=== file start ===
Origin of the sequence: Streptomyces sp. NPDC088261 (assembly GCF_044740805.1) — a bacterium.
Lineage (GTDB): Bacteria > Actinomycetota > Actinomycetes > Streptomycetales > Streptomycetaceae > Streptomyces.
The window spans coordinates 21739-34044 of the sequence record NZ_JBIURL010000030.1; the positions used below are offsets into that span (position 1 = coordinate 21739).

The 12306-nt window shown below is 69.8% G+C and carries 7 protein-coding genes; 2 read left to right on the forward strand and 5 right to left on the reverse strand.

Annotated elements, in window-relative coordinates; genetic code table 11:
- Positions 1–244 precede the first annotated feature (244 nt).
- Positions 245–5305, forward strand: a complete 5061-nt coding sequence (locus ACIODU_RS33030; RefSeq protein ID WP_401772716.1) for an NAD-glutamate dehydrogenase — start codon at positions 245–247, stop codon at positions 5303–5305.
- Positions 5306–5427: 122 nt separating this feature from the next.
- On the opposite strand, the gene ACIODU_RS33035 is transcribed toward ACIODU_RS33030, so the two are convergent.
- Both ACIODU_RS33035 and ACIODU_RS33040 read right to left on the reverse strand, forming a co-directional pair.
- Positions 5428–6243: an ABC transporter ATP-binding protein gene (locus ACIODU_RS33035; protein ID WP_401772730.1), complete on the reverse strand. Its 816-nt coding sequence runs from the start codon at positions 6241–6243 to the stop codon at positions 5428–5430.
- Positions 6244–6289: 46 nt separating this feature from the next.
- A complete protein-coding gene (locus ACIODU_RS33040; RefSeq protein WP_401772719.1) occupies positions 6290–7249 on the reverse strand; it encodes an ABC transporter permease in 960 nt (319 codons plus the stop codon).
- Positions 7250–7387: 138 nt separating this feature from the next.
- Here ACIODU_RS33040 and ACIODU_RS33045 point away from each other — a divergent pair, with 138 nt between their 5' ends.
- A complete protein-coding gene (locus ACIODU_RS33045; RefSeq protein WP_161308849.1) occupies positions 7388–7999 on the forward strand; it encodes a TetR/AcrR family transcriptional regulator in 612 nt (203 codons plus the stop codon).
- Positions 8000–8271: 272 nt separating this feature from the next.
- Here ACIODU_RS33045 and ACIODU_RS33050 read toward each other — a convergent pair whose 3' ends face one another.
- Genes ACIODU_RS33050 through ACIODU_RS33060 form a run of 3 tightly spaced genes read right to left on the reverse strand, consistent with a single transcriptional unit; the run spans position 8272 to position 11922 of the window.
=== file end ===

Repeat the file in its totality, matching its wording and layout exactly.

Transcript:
Origin of the sequence: Streptomyces sp. NPDC088261 (assembly GCF_044740805.1) — a bacterium.
Lineage (GTDB): Bacteria > Actinomycetota > Actinomycetes > Streptomycetales > Streptomycetaceae > Streptomyces.
The window spans coordinates 21739-34044 of the sequence record NZ_JBIURL010000030.1; the positions used below are offsets into that span (position 1 = coordinate 21739).

The 12306-nt window shown below is 69.8% G+C and carries 7 protein-coding genes; 2 read left to right on the forward strand and 5 right to left on the reverse strand.

Annotated elements, in window-relative coordinates; genetic code table 11:
- Positions 1–244 precede the first annotated feature (244 nt).
- Positions 245–5305, forward strand: a complete 5061-nt coding sequence (locus ACIODU_RS33030; RefSeq protein ID WP_401772716.1) for an NAD-glutamate dehydrogenase — start codon at positions 245–247, stop codon at positions 5303–5305.
- Positions 5306–5427: 122 nt separating this feature from the next.
- On the opposite strand, the gene ACIODU_RS33035 is transcribed toward ACIODU_RS33030, so the two are convergent.
- Both ACIODU_RS33035 and ACIODU_RS33040 read right to left on the reverse strand, forming a co-directional pair.
- Positions 5428–6243: an ABC transporter ATP-binding protein gene (locus ACIODU_RS33035; protein ID WP_401772730.1), complete on the reverse strand. Its 816-nt coding sequence runs from the start codon at positions 6241–6243 to the stop codon at positions 5428–5430.
- Positions 6244–6289: 46 nt separating this feature from the next.
- A complete protein-coding gene (locus ACIODU_RS33040; RefSeq protein WP_401772719.1) occupies positions 6290–7249 on the reverse strand; it encodes an ABC transporter permease in 960 nt (319 codons plus the stop codon).
- Positions 7250–7387: 138 nt separating this feature from the next.
- Here ACIODU_RS33040 and ACIODU_RS33045 point away from each other — a divergent pair, with 138 nt between their 5' ends.
- A complete protein-coding gene (locus ACIODU_RS33045; RefSeq protein WP_161308849.1) occupies positions 7388–7999 on the forward strand; it encodes a TetR/AcrR family transcriptional regulator in 612 nt (203 codons plus the stop codon).
- Positions 8000–8271: 272 nt separating this feature from the next.
- Here ACIODU_RS33045 and ACIODU_RS33050 read toward each other — a convergent pair whose 3' ends face one another.
- Genes ACIODU_RS33050 through ACIODU_RS33060 form a run of 3 tightly spaced genes read right to left on the reverse strand, consistent with a single transcriptional unit; the run spans position 8272 to position 11922 of the window.